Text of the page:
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Associated Press
This undated image made available by Kia Motors Corp shows Kia's new concept car, Provo.

PROVO — Kia unveiled an experimental prototype this week for the International Geneva Motor show: The Provo. Its name is causing some controversy, but it has nothing to do with the Utah city of the same name.

People in Britain say it’s a reference to the Provisional IRA, part of the Irish Republican Army that killed nearly 1,800 people during its failed 1970-97 campaign to force Northern Ireland out of the United Kingdom.

But KIA insists the Provo was named to suggest “provocative.”

“We were very surprised,” said Corey Norman, Provo's deputy mayor. “Our economic development director came to us and showed us a picture of a car that was called the Provo, so of course the mayor got excited about it.”

The South Korean automaker believes the Provo will help it break into the sports car market with a model that’s a hybrid. In Utah, some say a different type of vehicle would have been a better fit for the Provo.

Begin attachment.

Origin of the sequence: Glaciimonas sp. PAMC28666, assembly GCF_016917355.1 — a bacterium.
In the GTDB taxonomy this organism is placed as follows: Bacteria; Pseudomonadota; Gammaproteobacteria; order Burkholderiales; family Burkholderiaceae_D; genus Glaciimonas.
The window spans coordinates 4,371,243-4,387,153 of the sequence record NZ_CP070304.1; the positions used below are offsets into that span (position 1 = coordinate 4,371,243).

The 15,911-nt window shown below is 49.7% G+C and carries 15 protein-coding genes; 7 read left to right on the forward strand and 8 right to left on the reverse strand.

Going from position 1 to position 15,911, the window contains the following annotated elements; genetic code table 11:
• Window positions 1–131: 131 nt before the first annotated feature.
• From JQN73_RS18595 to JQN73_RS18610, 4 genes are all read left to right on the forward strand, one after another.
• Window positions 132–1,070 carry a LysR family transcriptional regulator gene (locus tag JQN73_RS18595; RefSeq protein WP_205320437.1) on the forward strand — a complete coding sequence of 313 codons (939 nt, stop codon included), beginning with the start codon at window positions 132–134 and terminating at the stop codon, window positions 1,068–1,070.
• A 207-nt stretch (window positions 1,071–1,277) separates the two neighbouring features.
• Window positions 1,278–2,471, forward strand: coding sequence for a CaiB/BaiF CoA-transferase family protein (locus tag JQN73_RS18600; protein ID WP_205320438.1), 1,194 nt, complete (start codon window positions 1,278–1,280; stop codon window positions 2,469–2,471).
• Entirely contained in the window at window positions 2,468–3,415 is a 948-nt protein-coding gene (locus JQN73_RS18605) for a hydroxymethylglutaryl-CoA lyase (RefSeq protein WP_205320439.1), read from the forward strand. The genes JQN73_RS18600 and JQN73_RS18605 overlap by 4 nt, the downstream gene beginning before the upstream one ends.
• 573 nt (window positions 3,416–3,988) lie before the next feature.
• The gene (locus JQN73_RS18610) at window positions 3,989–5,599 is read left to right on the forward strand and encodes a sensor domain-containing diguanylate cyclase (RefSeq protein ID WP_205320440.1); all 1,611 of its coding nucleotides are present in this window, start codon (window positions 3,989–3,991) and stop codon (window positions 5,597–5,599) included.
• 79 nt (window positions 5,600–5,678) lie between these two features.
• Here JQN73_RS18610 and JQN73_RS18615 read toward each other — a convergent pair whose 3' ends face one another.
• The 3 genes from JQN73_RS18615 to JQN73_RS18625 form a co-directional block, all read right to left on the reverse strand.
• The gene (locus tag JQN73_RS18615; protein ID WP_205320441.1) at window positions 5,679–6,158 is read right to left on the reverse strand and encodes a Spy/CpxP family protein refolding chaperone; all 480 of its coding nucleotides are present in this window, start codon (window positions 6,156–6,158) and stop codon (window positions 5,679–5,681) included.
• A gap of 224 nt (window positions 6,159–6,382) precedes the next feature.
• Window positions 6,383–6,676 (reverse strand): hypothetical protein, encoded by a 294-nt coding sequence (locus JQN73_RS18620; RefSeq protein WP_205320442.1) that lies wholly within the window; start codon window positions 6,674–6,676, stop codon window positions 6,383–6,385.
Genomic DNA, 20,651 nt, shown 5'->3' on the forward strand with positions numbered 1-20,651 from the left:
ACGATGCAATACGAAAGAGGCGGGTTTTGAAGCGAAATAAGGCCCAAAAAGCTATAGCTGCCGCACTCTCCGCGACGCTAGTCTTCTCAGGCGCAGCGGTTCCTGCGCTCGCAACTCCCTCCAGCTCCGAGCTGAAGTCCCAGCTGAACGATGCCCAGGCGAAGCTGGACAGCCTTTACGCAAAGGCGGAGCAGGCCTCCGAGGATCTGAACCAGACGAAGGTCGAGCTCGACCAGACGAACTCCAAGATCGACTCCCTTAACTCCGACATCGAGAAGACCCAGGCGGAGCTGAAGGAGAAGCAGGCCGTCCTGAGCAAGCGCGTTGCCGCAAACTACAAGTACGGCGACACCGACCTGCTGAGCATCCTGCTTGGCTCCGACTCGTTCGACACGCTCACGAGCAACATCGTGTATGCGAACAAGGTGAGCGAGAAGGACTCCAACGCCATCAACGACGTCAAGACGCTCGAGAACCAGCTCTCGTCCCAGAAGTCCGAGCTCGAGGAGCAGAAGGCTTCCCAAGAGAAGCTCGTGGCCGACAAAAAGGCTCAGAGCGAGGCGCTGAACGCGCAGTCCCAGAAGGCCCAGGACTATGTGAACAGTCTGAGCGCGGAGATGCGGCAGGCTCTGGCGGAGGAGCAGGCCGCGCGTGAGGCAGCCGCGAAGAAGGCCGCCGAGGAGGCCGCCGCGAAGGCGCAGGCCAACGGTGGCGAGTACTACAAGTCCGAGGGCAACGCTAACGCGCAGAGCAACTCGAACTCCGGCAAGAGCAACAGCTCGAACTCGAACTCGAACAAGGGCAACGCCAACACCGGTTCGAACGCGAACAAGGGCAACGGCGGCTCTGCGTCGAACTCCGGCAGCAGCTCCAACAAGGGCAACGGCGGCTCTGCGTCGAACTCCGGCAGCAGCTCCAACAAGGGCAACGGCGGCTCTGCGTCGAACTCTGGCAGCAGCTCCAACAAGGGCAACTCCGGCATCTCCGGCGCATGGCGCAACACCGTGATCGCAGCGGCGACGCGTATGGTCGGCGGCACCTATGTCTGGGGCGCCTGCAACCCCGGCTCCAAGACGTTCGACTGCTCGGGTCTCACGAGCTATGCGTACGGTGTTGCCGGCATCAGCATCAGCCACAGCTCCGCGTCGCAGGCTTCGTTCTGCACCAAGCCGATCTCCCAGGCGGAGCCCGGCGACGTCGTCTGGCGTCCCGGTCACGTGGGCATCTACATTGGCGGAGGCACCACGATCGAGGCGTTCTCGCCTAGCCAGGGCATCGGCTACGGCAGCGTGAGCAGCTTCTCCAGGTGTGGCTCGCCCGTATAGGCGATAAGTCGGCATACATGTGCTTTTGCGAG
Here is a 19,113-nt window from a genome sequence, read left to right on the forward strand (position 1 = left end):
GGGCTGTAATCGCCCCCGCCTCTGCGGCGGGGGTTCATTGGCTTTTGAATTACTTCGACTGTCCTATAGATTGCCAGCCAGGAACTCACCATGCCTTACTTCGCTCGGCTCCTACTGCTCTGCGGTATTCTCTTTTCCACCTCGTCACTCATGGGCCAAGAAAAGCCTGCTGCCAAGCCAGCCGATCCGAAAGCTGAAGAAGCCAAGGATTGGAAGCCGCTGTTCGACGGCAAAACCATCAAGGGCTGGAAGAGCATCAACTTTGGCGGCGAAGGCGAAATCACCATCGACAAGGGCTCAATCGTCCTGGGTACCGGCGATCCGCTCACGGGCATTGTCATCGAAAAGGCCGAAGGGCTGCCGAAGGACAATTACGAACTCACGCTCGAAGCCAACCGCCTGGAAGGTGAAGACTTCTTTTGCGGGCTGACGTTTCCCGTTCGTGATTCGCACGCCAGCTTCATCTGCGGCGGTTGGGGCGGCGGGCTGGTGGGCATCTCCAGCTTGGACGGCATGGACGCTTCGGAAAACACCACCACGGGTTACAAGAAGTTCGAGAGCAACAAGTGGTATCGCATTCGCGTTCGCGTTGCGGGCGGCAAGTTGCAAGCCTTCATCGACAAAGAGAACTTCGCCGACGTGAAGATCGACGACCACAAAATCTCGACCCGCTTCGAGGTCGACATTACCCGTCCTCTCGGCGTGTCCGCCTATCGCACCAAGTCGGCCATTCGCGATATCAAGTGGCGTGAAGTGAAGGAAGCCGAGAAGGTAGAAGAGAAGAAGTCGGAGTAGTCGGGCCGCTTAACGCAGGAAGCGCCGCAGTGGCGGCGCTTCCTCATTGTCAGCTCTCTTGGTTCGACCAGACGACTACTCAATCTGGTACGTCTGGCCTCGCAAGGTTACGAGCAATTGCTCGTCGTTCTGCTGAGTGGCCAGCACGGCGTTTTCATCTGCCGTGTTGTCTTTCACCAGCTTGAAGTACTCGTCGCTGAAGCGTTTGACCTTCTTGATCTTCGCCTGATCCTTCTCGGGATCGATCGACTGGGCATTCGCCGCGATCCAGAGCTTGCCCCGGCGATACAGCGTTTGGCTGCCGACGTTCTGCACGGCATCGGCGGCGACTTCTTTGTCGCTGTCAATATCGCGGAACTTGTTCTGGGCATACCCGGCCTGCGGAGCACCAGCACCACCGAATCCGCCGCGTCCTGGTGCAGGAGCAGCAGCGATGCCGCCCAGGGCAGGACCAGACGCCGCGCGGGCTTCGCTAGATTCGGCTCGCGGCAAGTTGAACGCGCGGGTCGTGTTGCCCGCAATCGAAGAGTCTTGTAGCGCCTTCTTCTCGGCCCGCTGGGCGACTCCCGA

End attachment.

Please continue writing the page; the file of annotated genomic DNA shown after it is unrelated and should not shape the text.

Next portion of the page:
“People have had fun with it, and I have heard the joke about how it should be a minivan or at least an SUV that can fit eight kids,” Norman said.

The stylish car is a prototype so it wouldn’t be available for several years.

“If you are going to buy one, come drive it in Provo,” said Provo resident Britny Nilsson.

Kia is hardly the first automaker to stumble when picking model names that don't sound stupid worldwide.

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In Spanish, Chevy's Nova meant "doesn't go," Mazda's LaPuta translated as "the whore," and the Nissan Moco as "booger."

The Honda Fit raised eyebrows across much of Scandinavia, where the word refers to women's private parts. When Toyota launched the MR2, they soon found saying those letters and numbers in French made it sound as though the car smelled of excrement.

And of course, to the military-minded or excessively nervous, Kia's own corporate name suggests "killed in action."

Contributing: Associated Press 

E-mail: spenrod@ksl.com